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Is My Child Too Anxious?

It’s one thing if your two-year-old runs to you crying when the clown at your niece’s birthday pops a big balloon, startling all the young ones at the party. It’s another thing when your ten-year-old refuses to go to the family party because there will be a clown there. And piano recitals can be scary for any young player. But is a panic attack a normal result of stage fright?

It’s hard to tell sometimes if a child is experiencing normal levels of fear about things like friends, school, or in new situations like birthday parties, going to camp, or playing an instrument in an upcoming recital.

How can you tell if your child’s anxiety has gone beyond normal and has become pervasive and intense enough in their life that you need to seek help for them?

I am asked this question frequently in my work with families. Anxiety is tricky because some feelings in this realm of emotions are absolutely healthy, even desirable. We want our children to consider their physical safety when walking home from school. We want them to understand the impact of certain choices, like the outcome of shrugging off homework for weeks on end. The ability to connect cause and effect and remembering to heed the check in our gut are often labeled, and rightly so, as a small amount of anxiety.

Here are some of the questions I ask when discussing a child or teen's anxiety with their parent:

  1. Does your child worry excessively about a number of events or activities?

  2. When encountering the feared object or situation, does your child react by freezing, clinging, or having a tantrum? Or if a teenager, stomping away or retreating to their room?

  3. Does your child worry excessively about her competence and quality of performance? If your child is older, does your child spend excessive amounts of time comparing herself/himself to others and deciding he/she is not as good as others?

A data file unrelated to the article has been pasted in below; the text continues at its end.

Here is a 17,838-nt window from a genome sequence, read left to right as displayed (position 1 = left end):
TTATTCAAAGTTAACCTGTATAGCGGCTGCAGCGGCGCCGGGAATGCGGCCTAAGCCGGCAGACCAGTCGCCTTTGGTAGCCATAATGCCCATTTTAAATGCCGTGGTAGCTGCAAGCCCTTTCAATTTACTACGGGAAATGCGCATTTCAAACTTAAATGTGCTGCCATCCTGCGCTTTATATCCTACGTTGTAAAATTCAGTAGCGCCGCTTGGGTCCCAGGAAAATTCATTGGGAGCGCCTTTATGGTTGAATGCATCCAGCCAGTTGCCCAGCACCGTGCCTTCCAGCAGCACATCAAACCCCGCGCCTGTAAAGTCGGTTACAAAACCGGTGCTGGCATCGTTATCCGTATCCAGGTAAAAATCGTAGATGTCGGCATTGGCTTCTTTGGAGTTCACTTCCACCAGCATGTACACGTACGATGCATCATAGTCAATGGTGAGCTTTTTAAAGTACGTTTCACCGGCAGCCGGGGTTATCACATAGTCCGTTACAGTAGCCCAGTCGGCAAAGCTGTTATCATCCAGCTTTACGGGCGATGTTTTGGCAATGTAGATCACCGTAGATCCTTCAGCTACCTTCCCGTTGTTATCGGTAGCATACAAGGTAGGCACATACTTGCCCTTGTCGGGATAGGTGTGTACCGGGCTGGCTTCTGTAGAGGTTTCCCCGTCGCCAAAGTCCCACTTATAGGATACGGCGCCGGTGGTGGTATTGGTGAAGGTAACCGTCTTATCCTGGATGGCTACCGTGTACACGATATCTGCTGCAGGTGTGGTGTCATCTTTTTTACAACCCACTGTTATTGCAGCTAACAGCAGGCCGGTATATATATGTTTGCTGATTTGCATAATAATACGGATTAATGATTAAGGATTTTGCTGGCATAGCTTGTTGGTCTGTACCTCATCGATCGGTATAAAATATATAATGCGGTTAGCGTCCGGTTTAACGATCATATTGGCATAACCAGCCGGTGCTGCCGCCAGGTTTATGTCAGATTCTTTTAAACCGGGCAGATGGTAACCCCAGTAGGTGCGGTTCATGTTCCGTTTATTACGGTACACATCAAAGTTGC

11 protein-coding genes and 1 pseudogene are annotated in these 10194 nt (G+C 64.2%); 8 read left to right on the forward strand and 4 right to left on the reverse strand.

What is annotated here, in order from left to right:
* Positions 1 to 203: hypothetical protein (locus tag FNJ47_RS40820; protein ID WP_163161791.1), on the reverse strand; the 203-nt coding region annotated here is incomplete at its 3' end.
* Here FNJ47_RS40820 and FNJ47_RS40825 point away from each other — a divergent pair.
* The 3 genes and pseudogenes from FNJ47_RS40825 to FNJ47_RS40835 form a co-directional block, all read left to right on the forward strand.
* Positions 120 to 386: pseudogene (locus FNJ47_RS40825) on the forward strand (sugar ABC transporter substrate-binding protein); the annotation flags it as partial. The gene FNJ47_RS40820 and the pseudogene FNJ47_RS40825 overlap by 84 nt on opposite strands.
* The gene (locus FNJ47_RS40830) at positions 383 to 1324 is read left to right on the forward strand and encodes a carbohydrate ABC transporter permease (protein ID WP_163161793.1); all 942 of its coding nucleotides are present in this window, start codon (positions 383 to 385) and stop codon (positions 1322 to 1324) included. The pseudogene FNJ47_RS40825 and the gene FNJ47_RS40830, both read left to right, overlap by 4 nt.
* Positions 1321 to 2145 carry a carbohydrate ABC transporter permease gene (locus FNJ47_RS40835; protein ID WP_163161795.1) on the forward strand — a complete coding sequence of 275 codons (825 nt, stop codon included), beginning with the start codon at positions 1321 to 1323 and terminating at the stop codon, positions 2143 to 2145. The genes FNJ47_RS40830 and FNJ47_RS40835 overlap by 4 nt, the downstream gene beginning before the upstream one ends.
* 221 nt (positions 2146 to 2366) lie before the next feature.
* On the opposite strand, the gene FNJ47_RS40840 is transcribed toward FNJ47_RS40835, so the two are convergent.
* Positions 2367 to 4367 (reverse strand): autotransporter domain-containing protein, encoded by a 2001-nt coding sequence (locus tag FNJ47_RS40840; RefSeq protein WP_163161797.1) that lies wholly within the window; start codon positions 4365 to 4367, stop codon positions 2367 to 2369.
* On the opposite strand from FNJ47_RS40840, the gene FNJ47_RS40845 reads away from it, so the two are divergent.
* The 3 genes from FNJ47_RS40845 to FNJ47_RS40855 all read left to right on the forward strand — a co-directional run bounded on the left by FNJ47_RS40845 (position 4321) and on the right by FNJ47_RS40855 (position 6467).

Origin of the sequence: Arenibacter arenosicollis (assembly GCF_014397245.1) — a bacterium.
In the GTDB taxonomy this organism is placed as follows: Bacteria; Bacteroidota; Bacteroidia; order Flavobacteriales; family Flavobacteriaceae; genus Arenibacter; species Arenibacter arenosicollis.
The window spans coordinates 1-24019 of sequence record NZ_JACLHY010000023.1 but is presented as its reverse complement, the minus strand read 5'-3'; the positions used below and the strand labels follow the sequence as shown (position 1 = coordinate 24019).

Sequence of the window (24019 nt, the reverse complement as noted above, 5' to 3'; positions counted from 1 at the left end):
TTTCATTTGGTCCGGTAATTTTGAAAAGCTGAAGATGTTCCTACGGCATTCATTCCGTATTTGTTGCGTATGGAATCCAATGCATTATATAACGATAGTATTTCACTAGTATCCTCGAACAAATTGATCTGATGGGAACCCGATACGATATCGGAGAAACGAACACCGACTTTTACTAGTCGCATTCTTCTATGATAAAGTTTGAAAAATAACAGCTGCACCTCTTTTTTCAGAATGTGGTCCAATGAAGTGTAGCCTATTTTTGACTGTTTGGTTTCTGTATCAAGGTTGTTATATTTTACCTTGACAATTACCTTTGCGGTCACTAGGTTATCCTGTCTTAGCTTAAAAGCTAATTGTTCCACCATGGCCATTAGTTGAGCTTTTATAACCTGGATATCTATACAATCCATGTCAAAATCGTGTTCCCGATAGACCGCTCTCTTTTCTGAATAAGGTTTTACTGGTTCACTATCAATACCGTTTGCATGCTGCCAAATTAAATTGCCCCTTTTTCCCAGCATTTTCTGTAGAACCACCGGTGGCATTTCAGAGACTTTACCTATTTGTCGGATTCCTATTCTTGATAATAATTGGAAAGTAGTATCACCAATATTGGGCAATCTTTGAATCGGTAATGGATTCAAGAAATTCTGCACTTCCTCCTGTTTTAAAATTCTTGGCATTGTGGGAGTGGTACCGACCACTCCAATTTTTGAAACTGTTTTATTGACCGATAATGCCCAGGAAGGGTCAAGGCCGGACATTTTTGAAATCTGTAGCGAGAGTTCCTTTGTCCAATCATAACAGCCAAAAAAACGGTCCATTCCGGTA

4. Has your child experienced a decline in classroom performance, refused to go to school, or avoided age-appropriate social situations?

  5. Does your child experience a great number of nightmares, headaches, or stomachaches? As an older child, does he/she seem to be suffering from lack of sleep and tend to fall asleep during the day but not be able to sleep at night?

Similar questions and more can be found at (Anxiety and Depression Association of America). Scroll down and you will see the screening for children. It is called SCARED. There’s a handy questionnaire you can download and print out. If you do decide to seek help for your child, filling it out and bringing it with you to your first appointment could be a beneficial tool for you to use with your child’s therapist. The ADAA also has tools to screen for phobias, stress or trauma related issues, and for social anxiety. If your child is a teenager, there are other screening tools at this site, or you or your teen can take the quiz at created by an organization called AnxietyBC.

Remember. There is no minimum number of “Yes’s” required for you to make a decision to seek help for your child. Any one “Yes” may be strong enough to warrant getting help. But filling out and thinking about the questions included in questionnaires such as these can help you decide whether or not your child could use the extra support of a therapist to overcome his/her anxiety or fears. And if your child is a teenager, showing you their results might help them talk with you about their anxiety, so you can decide together whether or not to seek treatment for them.

Sometimes, just knowing a parent cares and wants to help, can help a child open up and begin that journey toward a less anxious life.

- Autumn Starks, LCSW (about)

Founder and Psychotherapist, Starks Therapy Group

DISCLAIMER: The sole purpose of this post is to keep individuals informed of Starks Therapy Group's events, provide useful information related to mental health issues, and provide thoughtful content related to self care and mental health. It is not intended to diagnose or treat mental illness. This post is not monitored daily and is used for information sharing only. If you wish to communicate directly with someone at Starks Therapy Group, please call 708-689-3055. If you have a medical emergency, please call 911.

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